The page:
"compiler automacally transforms String concacenation to StringBuilder" except for string literals, which the case here. – assylias Jul 26 '12 at 10:47
Ok, sorry for misinterpretation :) – Petr Mensik Jul 26 '12 at 10:47
@assylias really?I thought that everything which is concacenated is transformed to StringBuilder. – Petr Mensik Jul 26 '12 at 10:51

First of all, StringBuilder is to StringBuffer what ArrayList is to Vector: it should be preferred because it's not synchronized.

Your first String is entirely constructed at compilation time, and is stored as a String literal. This literal is interned inside a pool, and the test variable always points to the same String instance.

Your second snippet dynamically concatenates, at runtime, three String literals. It returns a new String instance each time it's called.

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I have two questions on this. If i make test=null will literal still reside in pool? Secondly you said "Your second snippet dynamically concatenates, at runtime, three String literals" but as per the link i mentioned it wont allocated any memory for tmporary string literal.This will be inserted in the last. Right? – M Sach Jul 26 '12 at 10:51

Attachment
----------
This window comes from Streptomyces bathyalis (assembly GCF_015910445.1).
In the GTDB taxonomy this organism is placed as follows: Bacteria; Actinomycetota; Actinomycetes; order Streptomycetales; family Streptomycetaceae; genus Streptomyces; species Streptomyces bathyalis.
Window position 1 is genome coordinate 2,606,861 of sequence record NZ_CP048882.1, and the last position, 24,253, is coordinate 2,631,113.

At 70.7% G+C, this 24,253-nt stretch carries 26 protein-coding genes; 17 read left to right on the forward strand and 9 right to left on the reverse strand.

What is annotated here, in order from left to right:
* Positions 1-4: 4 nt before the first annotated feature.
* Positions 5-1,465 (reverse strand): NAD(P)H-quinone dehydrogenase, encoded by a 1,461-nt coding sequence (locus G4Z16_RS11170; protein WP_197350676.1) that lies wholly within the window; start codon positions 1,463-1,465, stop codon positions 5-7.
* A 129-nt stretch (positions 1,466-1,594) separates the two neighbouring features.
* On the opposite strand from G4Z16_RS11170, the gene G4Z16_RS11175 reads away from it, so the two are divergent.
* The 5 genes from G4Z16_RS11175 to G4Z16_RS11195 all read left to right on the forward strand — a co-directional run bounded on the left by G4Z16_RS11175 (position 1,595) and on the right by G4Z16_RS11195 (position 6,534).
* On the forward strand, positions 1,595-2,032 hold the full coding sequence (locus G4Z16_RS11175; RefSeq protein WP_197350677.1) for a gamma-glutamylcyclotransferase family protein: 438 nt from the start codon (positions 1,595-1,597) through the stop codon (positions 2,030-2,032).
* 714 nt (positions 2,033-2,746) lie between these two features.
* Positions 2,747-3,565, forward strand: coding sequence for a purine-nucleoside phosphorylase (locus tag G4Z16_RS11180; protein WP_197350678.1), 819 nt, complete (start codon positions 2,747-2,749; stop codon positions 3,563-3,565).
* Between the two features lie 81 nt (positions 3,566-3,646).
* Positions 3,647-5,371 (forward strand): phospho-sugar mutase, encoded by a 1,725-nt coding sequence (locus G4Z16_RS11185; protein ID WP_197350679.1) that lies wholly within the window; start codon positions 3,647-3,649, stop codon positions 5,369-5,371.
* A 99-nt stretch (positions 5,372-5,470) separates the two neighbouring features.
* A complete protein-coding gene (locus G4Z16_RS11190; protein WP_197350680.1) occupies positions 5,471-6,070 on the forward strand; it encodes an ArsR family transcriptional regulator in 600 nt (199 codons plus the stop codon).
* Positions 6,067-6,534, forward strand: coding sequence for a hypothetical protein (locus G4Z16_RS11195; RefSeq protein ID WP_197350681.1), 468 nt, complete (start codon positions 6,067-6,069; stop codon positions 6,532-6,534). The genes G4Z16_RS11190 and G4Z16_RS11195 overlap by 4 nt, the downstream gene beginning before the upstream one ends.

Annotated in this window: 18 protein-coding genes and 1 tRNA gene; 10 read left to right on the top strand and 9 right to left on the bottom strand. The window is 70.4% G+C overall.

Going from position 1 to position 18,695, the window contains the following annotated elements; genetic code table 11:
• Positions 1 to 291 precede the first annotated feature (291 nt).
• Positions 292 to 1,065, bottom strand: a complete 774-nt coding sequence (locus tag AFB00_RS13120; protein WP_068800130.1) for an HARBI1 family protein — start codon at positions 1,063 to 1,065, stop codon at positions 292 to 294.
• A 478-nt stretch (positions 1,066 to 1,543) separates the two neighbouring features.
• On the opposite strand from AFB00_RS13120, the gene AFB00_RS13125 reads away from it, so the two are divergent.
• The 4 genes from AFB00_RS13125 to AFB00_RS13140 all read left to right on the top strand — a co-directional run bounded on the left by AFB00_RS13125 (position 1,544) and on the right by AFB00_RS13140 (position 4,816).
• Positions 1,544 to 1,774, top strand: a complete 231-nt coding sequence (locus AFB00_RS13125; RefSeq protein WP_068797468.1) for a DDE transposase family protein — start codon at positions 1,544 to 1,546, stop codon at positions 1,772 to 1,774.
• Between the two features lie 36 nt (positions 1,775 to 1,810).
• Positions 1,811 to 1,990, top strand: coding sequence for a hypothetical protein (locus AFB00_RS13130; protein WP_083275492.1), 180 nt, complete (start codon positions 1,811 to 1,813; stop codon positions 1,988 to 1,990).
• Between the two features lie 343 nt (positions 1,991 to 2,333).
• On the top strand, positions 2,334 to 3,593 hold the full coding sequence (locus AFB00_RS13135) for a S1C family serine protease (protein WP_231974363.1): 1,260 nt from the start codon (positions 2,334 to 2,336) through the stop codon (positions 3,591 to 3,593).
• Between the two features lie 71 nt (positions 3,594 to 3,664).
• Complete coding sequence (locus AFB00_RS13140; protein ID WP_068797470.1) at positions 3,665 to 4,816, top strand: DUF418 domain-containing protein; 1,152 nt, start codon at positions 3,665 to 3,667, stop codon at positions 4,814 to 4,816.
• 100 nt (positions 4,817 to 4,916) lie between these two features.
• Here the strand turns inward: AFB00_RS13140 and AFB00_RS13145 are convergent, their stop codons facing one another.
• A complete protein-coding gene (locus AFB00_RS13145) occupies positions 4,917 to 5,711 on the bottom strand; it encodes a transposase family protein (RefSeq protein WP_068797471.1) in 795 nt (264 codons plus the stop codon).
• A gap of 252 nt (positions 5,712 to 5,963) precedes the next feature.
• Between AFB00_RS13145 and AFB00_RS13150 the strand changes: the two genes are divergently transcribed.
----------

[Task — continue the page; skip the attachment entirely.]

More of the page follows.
test = null just affects null to the variable. The string literal is unchanged. And it stays in the pool, yes. It will allocate memory for the StringBuilder and its internal fields, and for the new String instance created. The three literals are in the pool, and no additional memory is needed for them. – JB Nizet Jul 26 '12 at 11:40
The order does not matter. You have 4 literals in the pool: "abc", "a", "b", and "c". And the second snippet creates a StringBuffer + an additional String instance each time it's executed. – JB Nizet Jul 26 '12 at 16:12
i have posted a separate question for this at stackoverflow.com/questions/11673596/… – M Sach Jul 26 '12 at 16:18